Sir Richard Hadlee turned to me and asked, “Raam! Does the protocol allow a couple of my boys to take off their shirts?”
The venue was a classroom in Kalakshetra, the year 2000. The man posing that question on native sartorial norms was indeed the great New Zealand fast bowler. We had just been witness to a brilliant demonstration of bharata natyam by a couple of girls and a boy, all three students of Kalakshetra.
This story is akin to the apocryphal (non) relationship between Abdul Khader and Amavasya. Back in 2000, I decided that a bunch of cricketing visitors from the antipodes needed to have their education enhanced by a visit to Kalakshetra among other places in Chennai. On a busman’s holiday from my day job of sports editor, I had taken a few days off to follow the trail of the New Zealand Cricket Academy team taking part in the Buchi Babu Memorial tournament conducted by the Tamil Nadu Cricket Association. The academy went on to win the championship, though I don’t remember if they did it that year or the next. Many of the players in that side coached by Dayle Hadlee and managed by his brother Sir Richard Hadlee went on to play for New Zealand with the big boys in Test cricket if they had not already done so.
As a regular at the NZCA’s matches, I soon got to know the Hadlee brothers and some of the players well. During one of our conversations while watching a game, I asked Dayle Hadlee if he and his team had got round to seeing anything of the city. The answer was in the negative. The boys just went from their hotel rooms to the cricket ground, gym or swimming pool and back, when they were not attending boring parties, formal and prim and proper.
Dayle readily accepted my offer to take the cricketers on a tour of Kalakshetra and Vidya Sagar, formerly Spastic Society of India. I almost regretted my impulsive offer when I considered the logistics and expense of carting 20 New Zealanders all but two of them energetic youngsters whose idea of a day off from cricket would have been slightly different from a visit to such strange places! I struck gold when T A Sekar of the MRF Pace Foundation immediately offered the use of the foundation’s bus free of charge to ferry the cricketers that September morning.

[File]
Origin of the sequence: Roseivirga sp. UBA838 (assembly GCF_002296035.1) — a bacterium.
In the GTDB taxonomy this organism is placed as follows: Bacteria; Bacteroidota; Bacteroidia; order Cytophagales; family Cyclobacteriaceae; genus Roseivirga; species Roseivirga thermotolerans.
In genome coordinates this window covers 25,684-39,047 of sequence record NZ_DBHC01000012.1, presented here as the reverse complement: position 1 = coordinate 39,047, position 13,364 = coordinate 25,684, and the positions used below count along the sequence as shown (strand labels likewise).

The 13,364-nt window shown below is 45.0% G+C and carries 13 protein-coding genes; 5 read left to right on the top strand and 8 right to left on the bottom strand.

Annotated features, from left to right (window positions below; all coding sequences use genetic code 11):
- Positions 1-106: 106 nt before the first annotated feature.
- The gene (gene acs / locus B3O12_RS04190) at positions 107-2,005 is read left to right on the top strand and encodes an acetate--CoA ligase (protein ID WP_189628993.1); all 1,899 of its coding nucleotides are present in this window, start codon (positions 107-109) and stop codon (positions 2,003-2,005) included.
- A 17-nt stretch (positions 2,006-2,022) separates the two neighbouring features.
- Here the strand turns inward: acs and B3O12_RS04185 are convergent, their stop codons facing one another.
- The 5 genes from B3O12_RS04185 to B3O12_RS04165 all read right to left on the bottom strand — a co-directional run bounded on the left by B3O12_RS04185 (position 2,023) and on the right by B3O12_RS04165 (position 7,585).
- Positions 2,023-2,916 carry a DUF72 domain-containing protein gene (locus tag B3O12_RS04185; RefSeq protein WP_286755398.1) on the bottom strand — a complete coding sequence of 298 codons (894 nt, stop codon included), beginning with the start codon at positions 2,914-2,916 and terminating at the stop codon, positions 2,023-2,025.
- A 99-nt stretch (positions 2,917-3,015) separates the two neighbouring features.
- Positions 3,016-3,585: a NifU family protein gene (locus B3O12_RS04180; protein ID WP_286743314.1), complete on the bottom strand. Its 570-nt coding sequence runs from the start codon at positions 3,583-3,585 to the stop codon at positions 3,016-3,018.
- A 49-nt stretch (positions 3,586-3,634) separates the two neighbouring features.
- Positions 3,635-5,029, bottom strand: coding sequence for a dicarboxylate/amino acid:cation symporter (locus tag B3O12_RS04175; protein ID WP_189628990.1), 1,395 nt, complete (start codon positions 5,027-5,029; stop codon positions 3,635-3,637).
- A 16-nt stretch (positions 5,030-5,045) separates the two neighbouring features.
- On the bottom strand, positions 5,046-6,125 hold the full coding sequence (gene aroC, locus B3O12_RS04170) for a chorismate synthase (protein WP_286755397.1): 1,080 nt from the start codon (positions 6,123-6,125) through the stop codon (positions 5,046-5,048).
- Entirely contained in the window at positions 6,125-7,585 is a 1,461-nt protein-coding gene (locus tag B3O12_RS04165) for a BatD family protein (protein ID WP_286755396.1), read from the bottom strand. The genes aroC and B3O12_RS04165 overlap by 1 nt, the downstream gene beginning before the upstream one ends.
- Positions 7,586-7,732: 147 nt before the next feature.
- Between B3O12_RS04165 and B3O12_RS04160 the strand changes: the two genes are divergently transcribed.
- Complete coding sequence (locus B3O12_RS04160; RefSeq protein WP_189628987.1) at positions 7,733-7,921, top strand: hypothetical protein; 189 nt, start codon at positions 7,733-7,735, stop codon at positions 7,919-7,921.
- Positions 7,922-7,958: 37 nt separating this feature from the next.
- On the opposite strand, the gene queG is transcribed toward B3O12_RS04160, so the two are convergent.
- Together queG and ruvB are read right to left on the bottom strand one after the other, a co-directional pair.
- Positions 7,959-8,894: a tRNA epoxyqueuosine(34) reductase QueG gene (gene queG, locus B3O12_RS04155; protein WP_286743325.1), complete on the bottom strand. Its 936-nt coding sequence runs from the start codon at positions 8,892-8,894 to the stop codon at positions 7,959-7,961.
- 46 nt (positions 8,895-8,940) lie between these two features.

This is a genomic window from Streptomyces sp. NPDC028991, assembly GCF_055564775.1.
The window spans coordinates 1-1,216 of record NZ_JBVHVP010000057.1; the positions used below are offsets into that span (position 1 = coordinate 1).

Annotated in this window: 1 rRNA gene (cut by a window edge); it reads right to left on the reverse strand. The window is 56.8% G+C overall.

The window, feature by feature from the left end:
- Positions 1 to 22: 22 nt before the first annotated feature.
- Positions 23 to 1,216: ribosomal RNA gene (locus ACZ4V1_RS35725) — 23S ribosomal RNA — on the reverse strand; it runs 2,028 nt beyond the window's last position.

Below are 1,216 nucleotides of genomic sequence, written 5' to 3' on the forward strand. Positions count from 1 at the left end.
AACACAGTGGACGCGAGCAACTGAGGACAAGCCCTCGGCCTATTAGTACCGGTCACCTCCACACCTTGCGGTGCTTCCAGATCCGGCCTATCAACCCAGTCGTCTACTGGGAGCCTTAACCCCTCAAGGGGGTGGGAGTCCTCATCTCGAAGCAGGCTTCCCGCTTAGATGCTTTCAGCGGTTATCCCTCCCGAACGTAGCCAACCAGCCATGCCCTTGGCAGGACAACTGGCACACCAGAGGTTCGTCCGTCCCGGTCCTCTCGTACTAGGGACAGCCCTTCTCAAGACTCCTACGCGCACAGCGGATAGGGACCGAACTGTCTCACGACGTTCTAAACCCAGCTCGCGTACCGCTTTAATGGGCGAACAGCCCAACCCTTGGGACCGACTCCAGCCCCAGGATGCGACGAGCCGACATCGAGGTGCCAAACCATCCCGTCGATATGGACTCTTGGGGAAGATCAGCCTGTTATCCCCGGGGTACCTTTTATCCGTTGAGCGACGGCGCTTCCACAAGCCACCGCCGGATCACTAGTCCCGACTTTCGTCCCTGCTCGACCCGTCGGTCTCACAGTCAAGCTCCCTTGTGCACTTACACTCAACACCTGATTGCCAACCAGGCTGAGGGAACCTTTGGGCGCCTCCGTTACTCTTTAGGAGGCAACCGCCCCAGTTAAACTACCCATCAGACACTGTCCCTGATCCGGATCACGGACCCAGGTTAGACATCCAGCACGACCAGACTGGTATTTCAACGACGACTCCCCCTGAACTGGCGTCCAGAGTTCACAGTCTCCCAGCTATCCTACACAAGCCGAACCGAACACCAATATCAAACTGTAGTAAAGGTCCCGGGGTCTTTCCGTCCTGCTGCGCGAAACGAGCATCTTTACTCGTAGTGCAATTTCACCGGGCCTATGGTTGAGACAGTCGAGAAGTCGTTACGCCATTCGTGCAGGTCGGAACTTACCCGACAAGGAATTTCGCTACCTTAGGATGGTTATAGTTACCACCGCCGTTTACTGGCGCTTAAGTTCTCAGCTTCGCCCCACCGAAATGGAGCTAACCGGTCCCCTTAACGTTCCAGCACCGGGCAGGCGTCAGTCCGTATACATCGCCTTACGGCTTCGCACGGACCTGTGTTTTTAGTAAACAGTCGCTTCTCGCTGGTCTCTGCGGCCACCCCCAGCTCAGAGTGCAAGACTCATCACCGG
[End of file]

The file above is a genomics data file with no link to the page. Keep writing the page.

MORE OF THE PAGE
My next great piece of luck was the prompt response I received from Kalakshetra Principal S Rajaram. He not only enthusiastically agreed to my request, but also arranged a 20-minute dance recital in one of Kalakshetra’s classrooms.
The New Zealand boys were a cheerful lot in the bus, but to my nervous eyes they seemed supremely indifferent to the entertainment I had laid out for them. There were a few moans and groans as some of the youngsters expressed reservations about an alien classical dance, which was sure to be a far cry from the popular arts of their choice.
The Kalakshetra atmosphere was the first brownie point I scored with my visitors. They found it beautiful and remarkably peaceful and quiet in the heart of our urban chaos. The Spartan classrooms and the lovely young ladies only strengthened their positive feelings. The crowning glory was provided by the impressive performance by the young students. The cricketers were totally bowled over, particularly by the dancers’ obviously high level of physical fitness.
Then came the climax of the morning. My reply to Richard Hadlee’s query about the cricketers’ proposed striptease act was that a bare torso was absolutely mandatory for men in Indian classical dance. What followed was an authentic display of the Maori hakka, complete with high jumps and war cries. The threesome including the Marshall twins, James and Hamish, received a standing ovation from the small crowd.
More groans and growls of protest prefixed our next stop, but the Hadlee brothers did not offer the cricketers the choice of opting out. The team trooped reluctantly into Vidya Sagar, at Kotturpuram. My friends there were thrilled to recive the cricketers as most of their wards were crazy about cricket. Unfortunately, the air-conditioner did not work, or the hall where we met the kids had none, and a very warm, sweaty session of interaction followed. The children, however, were unfazed by such minor inconveniences and put up quite a riveting show of entertainment. The crowning piece was a bright little speech by a seven-year-old. “One day cricket was very similar to life, he told us. Just as the batsman enjoyed great freedom in the first 15 overs, helped by the field restrictions, in life, too, children enjoyed freedom for the first 15 years, before the cares of life caught up with them, he said. The cricketers gave him a standing ovation and were visibly moved by the spirit and courage of the children. To a man, they came up to me and thanked me for giving them one of the most memorable days of their lives.